Last updated at Mon, 25 Apr 2022 14:00:00 GMT
Rapid7 is pleased to announce the release of Velociraptor version 0.6.4 – an advanced, open-source digital forensics and incident response (DFIR) tool that enhances visibility into your organization’s endpoints. This release has been in development and testing for several months now and has a lot of new features and improvements.
The main focus of this release is in improving path handling in VQL to allow for more efficient path manipulation. This leads to the ability to analyze dead disk images, which depends on accurate path handling.
A path is a simple concept – it’s a string similar to
/bin/ls that can be used to pass to an OS API and have it operate on the file in the filesystem (e.g. read/write it).
However, it turns out that paths are much more complex than they first seem. For one thing, paths have an OS-dependent separator (usually
\). Some filesystems support path separators inside a filename too! To read about the details, check out Paths and Filesystem Accessors, but one of the most interesting things with the new handling is that stacking filesystem accessors is now possible. For example, it’s possible to open a docx file inside a zip file inside an ntfs drive inside a partition.
Dead disk analysis
Velociraptor offers top-notch forensic analysis capability, but it’s been primarily used as a live response agent. Many users have asked if Velociraptor can be used on dead disk images. Although dead disk images are rarely used in practice, sometimes we do encounter these in the field (e.g. in cloud investigations).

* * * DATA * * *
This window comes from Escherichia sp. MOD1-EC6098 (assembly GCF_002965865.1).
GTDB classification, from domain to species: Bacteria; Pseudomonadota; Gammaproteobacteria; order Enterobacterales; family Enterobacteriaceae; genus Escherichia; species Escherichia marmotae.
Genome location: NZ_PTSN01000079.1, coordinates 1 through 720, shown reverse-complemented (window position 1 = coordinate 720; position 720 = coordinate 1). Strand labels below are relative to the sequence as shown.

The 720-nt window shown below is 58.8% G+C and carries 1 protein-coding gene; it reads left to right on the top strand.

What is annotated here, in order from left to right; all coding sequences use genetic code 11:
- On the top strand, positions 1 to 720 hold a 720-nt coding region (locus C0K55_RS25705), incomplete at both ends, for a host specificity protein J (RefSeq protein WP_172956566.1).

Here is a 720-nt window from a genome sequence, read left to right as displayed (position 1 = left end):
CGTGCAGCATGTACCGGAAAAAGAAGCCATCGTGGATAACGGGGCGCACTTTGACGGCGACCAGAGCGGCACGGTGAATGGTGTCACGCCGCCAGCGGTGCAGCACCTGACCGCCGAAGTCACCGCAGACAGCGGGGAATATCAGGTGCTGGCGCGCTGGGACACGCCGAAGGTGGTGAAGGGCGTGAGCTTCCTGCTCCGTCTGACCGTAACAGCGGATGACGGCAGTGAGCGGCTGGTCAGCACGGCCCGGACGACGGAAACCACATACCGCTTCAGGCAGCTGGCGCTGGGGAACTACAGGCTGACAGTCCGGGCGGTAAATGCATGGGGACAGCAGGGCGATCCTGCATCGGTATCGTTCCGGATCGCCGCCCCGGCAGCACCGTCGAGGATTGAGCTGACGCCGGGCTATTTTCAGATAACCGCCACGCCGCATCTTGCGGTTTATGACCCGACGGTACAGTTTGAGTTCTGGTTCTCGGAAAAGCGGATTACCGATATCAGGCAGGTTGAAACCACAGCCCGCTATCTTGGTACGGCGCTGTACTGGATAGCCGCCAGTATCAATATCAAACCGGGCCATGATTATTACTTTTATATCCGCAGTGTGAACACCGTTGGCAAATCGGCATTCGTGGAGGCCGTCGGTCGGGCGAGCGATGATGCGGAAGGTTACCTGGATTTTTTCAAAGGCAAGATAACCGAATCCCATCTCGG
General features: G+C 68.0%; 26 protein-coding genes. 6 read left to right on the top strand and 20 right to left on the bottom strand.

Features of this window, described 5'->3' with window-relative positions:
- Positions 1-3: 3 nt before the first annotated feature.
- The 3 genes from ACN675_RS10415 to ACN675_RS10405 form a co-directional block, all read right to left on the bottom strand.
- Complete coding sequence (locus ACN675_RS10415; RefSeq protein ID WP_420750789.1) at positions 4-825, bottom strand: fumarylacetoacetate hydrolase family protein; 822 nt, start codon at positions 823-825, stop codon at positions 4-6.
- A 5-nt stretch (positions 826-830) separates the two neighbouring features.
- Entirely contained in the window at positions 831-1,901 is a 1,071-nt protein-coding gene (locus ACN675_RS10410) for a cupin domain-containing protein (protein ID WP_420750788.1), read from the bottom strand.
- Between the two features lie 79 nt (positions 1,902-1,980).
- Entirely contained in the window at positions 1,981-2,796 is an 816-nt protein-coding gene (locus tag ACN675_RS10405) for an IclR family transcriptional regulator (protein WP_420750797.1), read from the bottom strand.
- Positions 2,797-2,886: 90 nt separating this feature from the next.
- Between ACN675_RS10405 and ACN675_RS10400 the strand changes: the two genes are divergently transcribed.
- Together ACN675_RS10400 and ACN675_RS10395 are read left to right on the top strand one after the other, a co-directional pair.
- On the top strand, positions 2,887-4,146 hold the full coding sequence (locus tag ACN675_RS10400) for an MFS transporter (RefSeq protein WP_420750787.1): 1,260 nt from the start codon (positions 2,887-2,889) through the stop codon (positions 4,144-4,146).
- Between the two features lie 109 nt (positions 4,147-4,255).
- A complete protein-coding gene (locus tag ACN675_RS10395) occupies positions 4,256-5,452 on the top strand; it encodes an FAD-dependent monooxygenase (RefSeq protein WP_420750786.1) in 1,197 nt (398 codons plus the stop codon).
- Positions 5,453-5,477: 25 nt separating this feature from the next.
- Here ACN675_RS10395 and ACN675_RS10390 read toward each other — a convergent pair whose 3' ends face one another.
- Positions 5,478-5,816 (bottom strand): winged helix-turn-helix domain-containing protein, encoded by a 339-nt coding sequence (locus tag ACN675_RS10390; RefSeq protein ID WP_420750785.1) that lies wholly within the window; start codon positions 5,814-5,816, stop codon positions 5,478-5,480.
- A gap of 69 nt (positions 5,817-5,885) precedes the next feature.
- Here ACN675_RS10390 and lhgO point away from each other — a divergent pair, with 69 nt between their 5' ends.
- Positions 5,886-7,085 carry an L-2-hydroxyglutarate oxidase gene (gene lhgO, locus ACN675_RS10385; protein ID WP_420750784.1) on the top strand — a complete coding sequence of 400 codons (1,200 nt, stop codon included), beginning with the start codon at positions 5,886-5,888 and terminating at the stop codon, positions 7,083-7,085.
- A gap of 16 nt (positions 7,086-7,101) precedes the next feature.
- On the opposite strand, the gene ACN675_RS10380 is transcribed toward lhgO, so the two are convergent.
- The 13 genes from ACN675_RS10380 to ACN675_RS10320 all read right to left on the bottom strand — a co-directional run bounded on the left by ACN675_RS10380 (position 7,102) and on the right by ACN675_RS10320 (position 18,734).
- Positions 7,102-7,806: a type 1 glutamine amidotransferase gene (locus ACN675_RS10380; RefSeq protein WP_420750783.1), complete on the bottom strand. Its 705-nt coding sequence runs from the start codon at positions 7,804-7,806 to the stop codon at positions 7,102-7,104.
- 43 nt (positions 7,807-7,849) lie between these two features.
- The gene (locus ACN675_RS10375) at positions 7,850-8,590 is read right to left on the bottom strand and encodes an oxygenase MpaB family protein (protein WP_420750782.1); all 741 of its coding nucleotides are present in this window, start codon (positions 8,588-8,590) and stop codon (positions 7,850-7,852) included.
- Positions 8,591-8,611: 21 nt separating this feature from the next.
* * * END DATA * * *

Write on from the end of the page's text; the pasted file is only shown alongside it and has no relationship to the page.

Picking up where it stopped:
Previously, Velociraptor couldn’t be used easily on dead disk images without having to carefully tailor and modify each artifact. In the 0.6.4 release, we now have the ability to emulate a live client from dead disk images. We can use this feature to run the exact same VQL artifacts that we normally do on live systems, but against a dead disk image. If you’d like to read more about this new feature, check out Dead Disk Forensics.
When collecting artifacts from endpoints, we need to be mindful of the overall load that collection will cost on endpoints. For performance-sensitive servers, our collection can cause operational disruption. For example, running a yara scan over the entire disk would utilize a lot of IO operations and may use a lot of CPU resources. Velociraptor will then compete for these resources with the legitimate server functionality and may cause degraded performance.
Previously, Velociraptor had a setting called
Ops Per Second, which could be used to run the collection “low and slow” by limiting the rate at which notional “ops” were utilized. In reality, this setting was only ever used for Yara scans because it was hard to calculate an appropriate setting: Notional